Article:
It’s the end of the world as we know it, and I feel…slightly excited?

Posted: November 28, 2015 in Book reviews, cult tv, Film reviews, horror, Post-Apocalyptic, Regarding writing
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My childhood took place during the 1970s and 1980s, which gives you a rough idea how old I am. As a child I had no smartphone, no laptop. There was no internet, or at least no internet as we understand it and certainly not one an ordinary person could access, and I can still recall such milestones as us getting our first telephone, our first colour TV and our first VCR.

But it wasn’t all bad, I had something the kids of today can only dream of, because I lived under the shadow of global nuclear war.

Result!

The Cold War had been chilling for decades, and the West and the Soviet Union had enough nuclear weapons pointed at each other to destroy the planet multiple times over. Growing up in such an environment is it any wonder I became a little obsessed with the end of the world?

At the time there was a plethora of apocalyptic fiction; books, comics, TV shows, films…and whilst some of these were harsh, utterly realistic portrayals of the potential for atomic Armageddon (see the BBC’s Threads and America’s The Day After for further detail) many of them were, shall we say, slightly more action packed.

They shared many elements however, the hero would be a rugged type, usually an ex-soldier, and he’d know how to handle himself in a fight; with his bare hands, with a knife or, most usually, with a large arrange of firearms. There’d be bad guys aplenty, and they usually rode motorcycles, as if a huge army of evil Hell’s Angels had just been waiting for the end of the world so they could take over.

There’d be women, and they’d be tough too, but also sexy of course. And, despite huge amounts of radiation in the atmosphere, the hero would suffer no major health problems.

Of course it wasn’t all about nuclear war. On the BBC John Duttine unwrapped the bandages from his eyes to discovered a comet had made most people blind, and man eating planets ruled in an adaptation of Wyndham’s Day of the Triffids. Luckily Duttine’s Bill could still see, despite the blinding yellow jumpsuit worn by co-star Emma Relph. A comet was similarly to blame for wiping out most of humanity (and turning large numbers of the survivors into zombies) in the superbly schlocky Night of the Comet.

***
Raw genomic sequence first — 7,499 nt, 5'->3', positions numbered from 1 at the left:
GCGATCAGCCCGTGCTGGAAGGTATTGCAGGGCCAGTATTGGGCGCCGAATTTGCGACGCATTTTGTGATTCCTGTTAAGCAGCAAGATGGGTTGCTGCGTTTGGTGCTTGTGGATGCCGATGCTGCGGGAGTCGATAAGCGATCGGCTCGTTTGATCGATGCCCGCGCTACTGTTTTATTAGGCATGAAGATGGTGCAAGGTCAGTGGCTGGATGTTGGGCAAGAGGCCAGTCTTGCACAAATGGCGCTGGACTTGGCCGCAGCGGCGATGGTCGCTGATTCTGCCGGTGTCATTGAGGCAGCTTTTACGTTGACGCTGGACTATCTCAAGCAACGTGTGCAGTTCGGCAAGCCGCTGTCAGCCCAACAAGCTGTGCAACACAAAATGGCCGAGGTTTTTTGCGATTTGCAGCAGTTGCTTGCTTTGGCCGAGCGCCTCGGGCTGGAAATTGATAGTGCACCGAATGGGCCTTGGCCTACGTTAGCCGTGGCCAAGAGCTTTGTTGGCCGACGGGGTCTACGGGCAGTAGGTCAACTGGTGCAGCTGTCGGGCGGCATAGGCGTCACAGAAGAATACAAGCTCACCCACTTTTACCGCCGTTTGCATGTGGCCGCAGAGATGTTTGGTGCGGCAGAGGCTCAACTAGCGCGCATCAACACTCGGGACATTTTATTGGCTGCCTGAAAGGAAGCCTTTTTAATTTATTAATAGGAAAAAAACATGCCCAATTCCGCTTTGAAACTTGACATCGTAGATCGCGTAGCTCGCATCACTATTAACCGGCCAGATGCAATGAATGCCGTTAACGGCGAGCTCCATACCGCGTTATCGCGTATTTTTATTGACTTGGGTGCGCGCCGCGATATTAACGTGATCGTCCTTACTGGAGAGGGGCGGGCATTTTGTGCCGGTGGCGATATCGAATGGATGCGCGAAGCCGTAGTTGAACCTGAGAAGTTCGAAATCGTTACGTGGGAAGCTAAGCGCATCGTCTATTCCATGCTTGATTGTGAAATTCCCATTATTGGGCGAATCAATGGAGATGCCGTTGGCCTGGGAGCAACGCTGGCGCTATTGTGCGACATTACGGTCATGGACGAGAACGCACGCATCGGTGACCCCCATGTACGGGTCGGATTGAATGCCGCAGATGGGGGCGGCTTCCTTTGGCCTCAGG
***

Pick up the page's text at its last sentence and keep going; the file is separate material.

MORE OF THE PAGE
Meanwhile Charlton Heston had to fight albino psychos as the result of biological warfare in The Omega Man, a film that had a huge impact on me, and a favourite film of me and my dad while I was growing up (and I still love it today.)

I still recall borrowing the Waste World novels from the library, and over the years I’ve acquired three of them (still missing number 2 which is a shame as I remember that one being quite good). These novels featured Matt Chance (these guys are never called Nigel or Tarquin) who was tagged as ‘the ultimate survivor’ although he had nothing on John Rourke, the titular hero of The Survivalist novels that I religiously collected during my teens and early twenties. He really was the ultimate survivor, hell he even had his own secret bunker hidden inside a mountain! I still own my collection of Survivalist novels, though I only got up to the mid-twenties, I believe they carried on but the later ones never showed up in the UK. It’s probably just as well, by book 10 Rourke and his family had been catapulted centuries into the future and by the later books he was battling the denizens of an underwater city, as well as future Nazis and Commies!

Sure they were a touch on the NRA side of things, but they were somewhat less right wing than a lot of similar books out there, and a touch more character driven, even going so far as to feature a post-apocalyptic love triangle between Rourke, his estranged wife and a Russian spy who probably should have been in a Bond film. In fact book 9 is effectively a Bond film, and as I recall an action packed cracker—plus it featured a Doctor Who joke which was somewhat surreal!